Serpent in Paradise
My Hell In Paradise
October 3rd, 2004
BRIT GIRL'S NIGHTMARE STAY ON PITCAIRN ISLAND
PITCAIRN Island, famous as the refuge of the mutineers of the
Bounty, is at the centre of shocking claims of child sex abuse
- said to have been an accepted part of island life for more
than 200 years.
British writer DEA BIRKETT spent four scared and lonely months
among this isolated community. And she says the claims come as
WHEN I first landed on Pitcairn, I thought I was entering the
last remaining Paradise on Earth. Just imagine it. There's no
bank, no hospital, no currency, no roads, no cars and no office
hours. There's only one phone on the whole island. What more
could a refugee from the modern world want?
The 47 islanders, mostly descendants of Fletcher Christian and
his fellow mutineers, pass their days hoeing peppers and sweet
potatoes, fishing for shark and shooting breadfruit down from
trees with their .22 rifles. The only thing that passes for an
industry there is honey-making.
But this image of an idyllic island has been shattered. When
the trial opened of seven Pitcairners - the majority of the island's
men - for 55 sexual offences against children, including rape,
spreading over 40 years, the allegations shocked the world. But
I'm not shocked. I spent four months living with the people on
this island, and I learned that life at the end of the earth
can be lonely and brutal.
When I arrived there by the only means possible - joining a
cargo ship across the South Pacific and convincing the captain
to wait a few miles offshore while the men came out for me in
their longboat - the first thing I saw was a huge painted sign
hanging over a boat shed. 'Welcome to Pitcairn' it said.
It seemed a good omen. I had wanted to go there ever since,
diving into a cinema on a rainy day in London, I saw a muscle-bound
Mel Gibson in Mutiny on the Bounty.
I thought I'd be happy on this speck of volcanic rock, making
my home among the handful of its inhabitants, the half-English,
half-Polynesian descendants of the Bounty mutineers and the Tahitian
women they took with them.
It took just a few weeks - and an affair with one of the island
men - to show me just how wrong I was. This was an island locked
in its 18th Century past. There was no rule of law. Instead of
Paradise I found a tiny outcrop of Hell.
Every corner of this ramshackle settlement is haunted by the
mutiny. The Bounty's Bible rests in the Seventh Day Adventist
Church, the only brick building on Pitcairn. It's a strict and
often joyless creed. Alcohol and dancing - even with your wife
- are forbidden. I stayed in the home of Irma and her adult son
Dennis, sixth-generation descendant of the mutineer Fletcher
Christian. I didn't need to earn money - I lived for free in
exchange for cleaning, gardening and cooking.
Pitcairn has no airstrip and is 3,000 miles from the nearest
landmass, New Zealand. There were only nine families on the island,
sharing four surnames - Christian, Young, Warren and Brown.
Everyone knew what everyone else was doing, every minute of
the day. They go about barefoot and can read each other's footprints.
And you couldn't avoid detection by driving the three-wheel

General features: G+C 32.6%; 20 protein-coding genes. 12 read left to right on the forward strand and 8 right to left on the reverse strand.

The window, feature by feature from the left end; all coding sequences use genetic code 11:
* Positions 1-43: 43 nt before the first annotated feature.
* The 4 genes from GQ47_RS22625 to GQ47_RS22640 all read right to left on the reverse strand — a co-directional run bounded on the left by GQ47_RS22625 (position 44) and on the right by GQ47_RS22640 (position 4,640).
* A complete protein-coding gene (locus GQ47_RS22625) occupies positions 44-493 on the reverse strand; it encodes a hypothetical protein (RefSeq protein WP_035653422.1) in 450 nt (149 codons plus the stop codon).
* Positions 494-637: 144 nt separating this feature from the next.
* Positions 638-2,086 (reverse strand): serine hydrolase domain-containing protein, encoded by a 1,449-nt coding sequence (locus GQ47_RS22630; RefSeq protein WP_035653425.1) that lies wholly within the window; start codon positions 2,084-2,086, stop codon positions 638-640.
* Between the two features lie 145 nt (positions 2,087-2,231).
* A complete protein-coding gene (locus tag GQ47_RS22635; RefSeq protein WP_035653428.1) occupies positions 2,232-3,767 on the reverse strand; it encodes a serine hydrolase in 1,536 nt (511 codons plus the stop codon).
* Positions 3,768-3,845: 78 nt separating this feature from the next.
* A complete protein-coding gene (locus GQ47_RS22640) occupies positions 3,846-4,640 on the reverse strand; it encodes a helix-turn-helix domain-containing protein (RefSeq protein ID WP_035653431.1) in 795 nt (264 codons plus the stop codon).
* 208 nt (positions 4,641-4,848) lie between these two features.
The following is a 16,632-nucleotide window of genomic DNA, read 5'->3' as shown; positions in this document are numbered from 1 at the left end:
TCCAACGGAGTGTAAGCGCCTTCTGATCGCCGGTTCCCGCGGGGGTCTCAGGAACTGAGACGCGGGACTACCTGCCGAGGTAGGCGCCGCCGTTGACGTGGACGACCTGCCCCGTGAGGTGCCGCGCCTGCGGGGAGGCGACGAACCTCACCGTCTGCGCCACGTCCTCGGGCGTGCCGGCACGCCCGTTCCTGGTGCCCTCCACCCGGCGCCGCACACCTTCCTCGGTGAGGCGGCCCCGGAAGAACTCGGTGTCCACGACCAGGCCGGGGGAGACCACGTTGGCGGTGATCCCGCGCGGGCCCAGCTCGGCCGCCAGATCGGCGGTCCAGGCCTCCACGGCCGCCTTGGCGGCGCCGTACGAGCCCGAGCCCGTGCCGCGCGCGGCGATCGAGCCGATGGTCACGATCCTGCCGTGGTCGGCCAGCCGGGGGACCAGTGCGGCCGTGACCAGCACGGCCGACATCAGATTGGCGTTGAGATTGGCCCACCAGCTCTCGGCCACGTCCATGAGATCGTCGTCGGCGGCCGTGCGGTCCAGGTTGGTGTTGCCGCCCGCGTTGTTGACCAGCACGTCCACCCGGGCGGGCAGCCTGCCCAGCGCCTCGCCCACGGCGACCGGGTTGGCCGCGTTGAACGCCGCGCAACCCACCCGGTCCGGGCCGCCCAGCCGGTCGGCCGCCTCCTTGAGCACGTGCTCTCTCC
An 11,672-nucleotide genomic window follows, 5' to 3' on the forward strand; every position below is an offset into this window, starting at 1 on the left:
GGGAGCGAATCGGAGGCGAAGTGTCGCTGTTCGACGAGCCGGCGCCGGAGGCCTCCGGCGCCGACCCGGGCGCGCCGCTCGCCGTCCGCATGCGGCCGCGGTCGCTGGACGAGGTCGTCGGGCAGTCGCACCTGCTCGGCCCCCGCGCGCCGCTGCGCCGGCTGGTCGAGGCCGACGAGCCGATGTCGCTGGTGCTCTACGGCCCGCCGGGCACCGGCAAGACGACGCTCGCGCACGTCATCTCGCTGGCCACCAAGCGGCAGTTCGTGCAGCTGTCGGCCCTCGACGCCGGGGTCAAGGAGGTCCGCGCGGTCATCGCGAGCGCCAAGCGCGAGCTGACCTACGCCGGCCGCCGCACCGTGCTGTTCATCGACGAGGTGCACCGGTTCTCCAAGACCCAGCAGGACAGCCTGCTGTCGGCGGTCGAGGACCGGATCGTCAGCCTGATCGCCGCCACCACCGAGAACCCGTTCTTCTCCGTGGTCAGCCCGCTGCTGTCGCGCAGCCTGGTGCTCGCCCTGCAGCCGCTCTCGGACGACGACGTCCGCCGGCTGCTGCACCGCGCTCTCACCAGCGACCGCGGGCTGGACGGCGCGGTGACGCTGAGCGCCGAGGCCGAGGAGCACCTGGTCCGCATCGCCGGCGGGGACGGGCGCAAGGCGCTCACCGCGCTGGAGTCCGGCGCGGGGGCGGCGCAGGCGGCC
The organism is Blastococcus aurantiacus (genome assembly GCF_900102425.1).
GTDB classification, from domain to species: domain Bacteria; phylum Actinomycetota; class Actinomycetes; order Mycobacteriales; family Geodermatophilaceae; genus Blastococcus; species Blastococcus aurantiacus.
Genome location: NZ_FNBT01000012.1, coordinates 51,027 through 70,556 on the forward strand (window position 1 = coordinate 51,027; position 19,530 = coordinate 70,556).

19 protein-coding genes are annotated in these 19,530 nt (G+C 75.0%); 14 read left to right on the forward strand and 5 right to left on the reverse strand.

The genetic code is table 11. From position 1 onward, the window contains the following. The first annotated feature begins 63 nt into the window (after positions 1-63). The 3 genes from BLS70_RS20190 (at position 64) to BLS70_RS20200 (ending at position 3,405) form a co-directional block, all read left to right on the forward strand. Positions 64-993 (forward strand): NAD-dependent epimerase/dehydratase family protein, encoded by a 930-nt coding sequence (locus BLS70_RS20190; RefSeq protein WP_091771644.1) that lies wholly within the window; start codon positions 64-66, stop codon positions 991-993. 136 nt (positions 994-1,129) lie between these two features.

motorbikes that are the only form of transport. Terry Young,
Dennis's best friend and the only other unmarried man on the
island, boasted to me: "I can tell all 'em bikes."
In such a small place, the desire for special intimacy with
someone - almost anyone - is overwhelming. I just needed a mate,
for my body and soul. So I slept with Kay Brown. His wife and
child were away in New Zealand. I too had a longtime boyfriend.
Kay spotted I was lonely and easy prey.
I've never had an affair with a married man, before or since.
But Pitcairn can make you act in ways that break your principles.
It is worth bearing this in mind as this dreadful court case
unfolds. The number of choices you have in such a small community
is difficult for us to understand.
||Terry Young and Dennis Christian fishing
The simple fact about sex on Pitcairn is this: If an islander
slept with every female of his generation, his total choice of
sexual partners would maybe reach four or five. As a result they
develop relationships we'd consider unacceptable. Women have
children by more than one partner, often starting as young as
15. Sisters share a husband. Teenage girls have affairs with
older men. And there is no such thing as a private affair on
Within less than a day, everyone was gossiping about my bad
behaviour, and I was accused of being a serial adulterer. I realised
how easy it would be for injustice to flourish. No one would
be prepared to stand up for me if that meant pointing a finger
at family. And everybody was family. I couldn't even turn to
the police for help. The post of police officer rotated among
the islanders and at the time of my affair, the officer was...
I began to imagine the worst. What if I "accidentally" slipped
from the rocks while fishing, or was struck by a stray bullet
intended to shoot down one of the breadfruit? Who would come
forward and accuse a brother, cousin, uncle or parent of such
I began to understand how difficult it must be for some of the
complainants in the trial to speak out. All of them have left
It is as difficult to leave as it is to arrive. Every day I'd
scan the horizon for a passing ship. It took weeks before one
received my radio message and agreed to pick me up.
I departed for Britain and my boyfriend who waited for me and
with whom I now have three children.
As I went out over the swell in the longboat, I realised I was
sailing away not from paradise, but from an unhappy and tortured
back to top